Although we use a model act for guidance in interpreting our statutes which are patterned after such an act, when our legislature has varied our statute from portions of a model act, the statute cannot be interpreted consistently with the model act in its entirety.   See Henriksen v. Younglove Constr., 540 N.W.2d 254, 260 (Iowa 1995).   The definition of “specified unlawful activity” adopted by our legislature is clearly broader than the model act definition, and extends beyond the concept of a criminal network or enterprise.   See State v. Reed, 618 N.W.2d 327, 333-34 (Iowa 2000).

Notwithstanding, Olsen argues our legislature could not have intended for the ongoing criminal conduct statute to apply to criminal acts that are not part of a criminal network or enterprise because the overall purpose of the model act was to target conduct in the nature of racketeering.   Thus, Olsen asks us to interpret the word “person” in section 706A.2(4) in light of the alleged overall purpose of this statute to combat criminal networks or enterprises, so that it applies only to persons who are part of a criminal network or enterprise.

 Our task in construing statutes is “to look at what the legislature said,” not at “what it should or might have said.”  Branson v. Municipal Fire & Police Retirement Sys., 591 N.W.2d 193, 197 (Iowa 1999).   Moreover, it is the prerogative of the legislature to define its statutory language.  Hawkeye Bancorporation v. Iowa College Aid Comm'n, 360 N.W.2d 798, 802 (Iowa 1985);  see Henriksen, 540 N.W.2d at 259 (noting that when the legislature has defined a statutory term, “[t]he court cannot ․ apply a definition it finds more to its liking”).   When this is done, the definition used by the legislature is binding on us.  Cedar Mem'l Park Cemetery Ass'n v. Personnel Assocs., Inc., 178 N.W.2d 343, 346 (Iowa 1970).   We will not undermine a policy decision by our legislature “by ignoring the plain language of the statute.”  State v. Palmer, 554 N.W.2d 859, 865 (Iowa 1996).

We have no doubt that the paramount purpose of Iowa's ongoing criminal conduct statute is, like the model act, to combat criminal networks and enterprises.   This is evident from the overall framework of the statute.   Additionally, two of the three categories of criminal violations under the statute apply to criminal networks and enterprises.   See Iowa Code §§ 706A.2(1) (specified unlawful activity influenced enterprises), 706A.2(2) (facilitation of a criminal network).   However, the plain language of the third category of criminal violations under section 706A.2(4), “acts of specified unlawful activity,” clearly expresses the legislative intent to include all types of indictable offenses when committed “for financial gain on a continuing basis,” without regard to the other aspects of the operation of a criminal network or enterprise.   Our legislature could have limited “specified unlawful activity” to specific offenses indicative of criminal networks, but clearly did not do so.5  There is no support from the language of the statute that the “specified unlawful activity” violation applies only to a person engaged in a criminal network or enterprise.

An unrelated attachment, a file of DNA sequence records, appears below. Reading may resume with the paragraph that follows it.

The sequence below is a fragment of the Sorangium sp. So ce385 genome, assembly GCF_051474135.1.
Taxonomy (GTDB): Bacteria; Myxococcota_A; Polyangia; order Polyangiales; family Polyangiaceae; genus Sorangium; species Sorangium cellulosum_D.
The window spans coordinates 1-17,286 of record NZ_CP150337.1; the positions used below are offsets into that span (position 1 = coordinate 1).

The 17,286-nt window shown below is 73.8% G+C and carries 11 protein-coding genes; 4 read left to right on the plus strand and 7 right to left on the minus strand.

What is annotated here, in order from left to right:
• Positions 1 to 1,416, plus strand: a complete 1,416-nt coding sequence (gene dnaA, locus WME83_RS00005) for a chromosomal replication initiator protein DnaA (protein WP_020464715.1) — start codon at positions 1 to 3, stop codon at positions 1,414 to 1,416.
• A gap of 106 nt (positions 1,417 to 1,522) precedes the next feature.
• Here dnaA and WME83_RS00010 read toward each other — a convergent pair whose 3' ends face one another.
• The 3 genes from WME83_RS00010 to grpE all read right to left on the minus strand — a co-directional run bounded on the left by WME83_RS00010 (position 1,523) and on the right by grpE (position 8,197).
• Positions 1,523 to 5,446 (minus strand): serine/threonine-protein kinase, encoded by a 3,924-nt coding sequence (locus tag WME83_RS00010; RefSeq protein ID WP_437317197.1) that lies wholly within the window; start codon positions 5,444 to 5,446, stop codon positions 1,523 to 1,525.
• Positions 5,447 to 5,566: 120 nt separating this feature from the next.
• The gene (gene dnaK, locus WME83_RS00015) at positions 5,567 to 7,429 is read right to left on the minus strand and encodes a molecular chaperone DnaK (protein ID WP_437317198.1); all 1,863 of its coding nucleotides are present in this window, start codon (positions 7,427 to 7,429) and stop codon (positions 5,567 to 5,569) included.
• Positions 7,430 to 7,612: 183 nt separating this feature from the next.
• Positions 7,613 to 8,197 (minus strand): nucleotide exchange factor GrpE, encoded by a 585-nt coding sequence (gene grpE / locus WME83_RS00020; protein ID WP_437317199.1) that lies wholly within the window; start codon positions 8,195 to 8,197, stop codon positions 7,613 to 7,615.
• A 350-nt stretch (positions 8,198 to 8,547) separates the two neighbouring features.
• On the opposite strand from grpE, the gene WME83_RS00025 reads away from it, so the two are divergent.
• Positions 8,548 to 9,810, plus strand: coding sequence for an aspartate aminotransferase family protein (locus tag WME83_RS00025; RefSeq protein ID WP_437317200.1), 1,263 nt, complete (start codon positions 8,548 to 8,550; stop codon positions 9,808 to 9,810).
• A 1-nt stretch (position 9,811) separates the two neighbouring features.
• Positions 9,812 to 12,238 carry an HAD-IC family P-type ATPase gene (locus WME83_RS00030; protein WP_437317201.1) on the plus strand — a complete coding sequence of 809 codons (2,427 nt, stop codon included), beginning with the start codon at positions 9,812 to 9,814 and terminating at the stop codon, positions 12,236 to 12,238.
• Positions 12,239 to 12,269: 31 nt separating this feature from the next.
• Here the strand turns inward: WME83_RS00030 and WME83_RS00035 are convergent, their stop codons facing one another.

Olsen further attempts to limit the “specified unlawful activity” violation to criminal networks by arguing that the “for financial gain” requirement of section 706A.2(4) does not apply to financial gain that is merely personal to the offender, but applies only to financial gain which facilitates a criminal network.   If not, Olsen argues, nearly all indictable serial thefts would constitute “specified unlawful activity.”   Olsen does not believe the legislature could have intended to make multiple acts of theft into the crime of ongoing criminal conduct because section 714.3 already permits multiple acts of theft from the same person to be considered a single offense, using the total value of all of the stolen property to enhance the degree of the crime.   See id. § 714.3.

Our legislature imposed a “financial gain” element in defining both “criminal networks” and “specified unlawful activity.”   See id.   § 706A.1(1), (5).   However, this common element does not change the character of the separate violations.   The “specified unlawful activity” violation under section 706A.2(4) is not limited to conduct involving a combination of persons as is the facilitation of a “criminal network” violation under section 706A.2(2), but applies without regard to the existence of a criminal network.   Likewise, the financial gain requirement under the “specified unlawful activity” violation is unrelated to the activities that make up a criminal network.   Furthermore, it is of no consequence that Olsen's acts could constitute both “ongoing criminal conduct” and a single theft.   See State v. Peters, 525 N.W.2d 854, 859 (Iowa 1994) (when defendant's criminal act(s) implicates more than one statute, prosecutor decides which charge to file).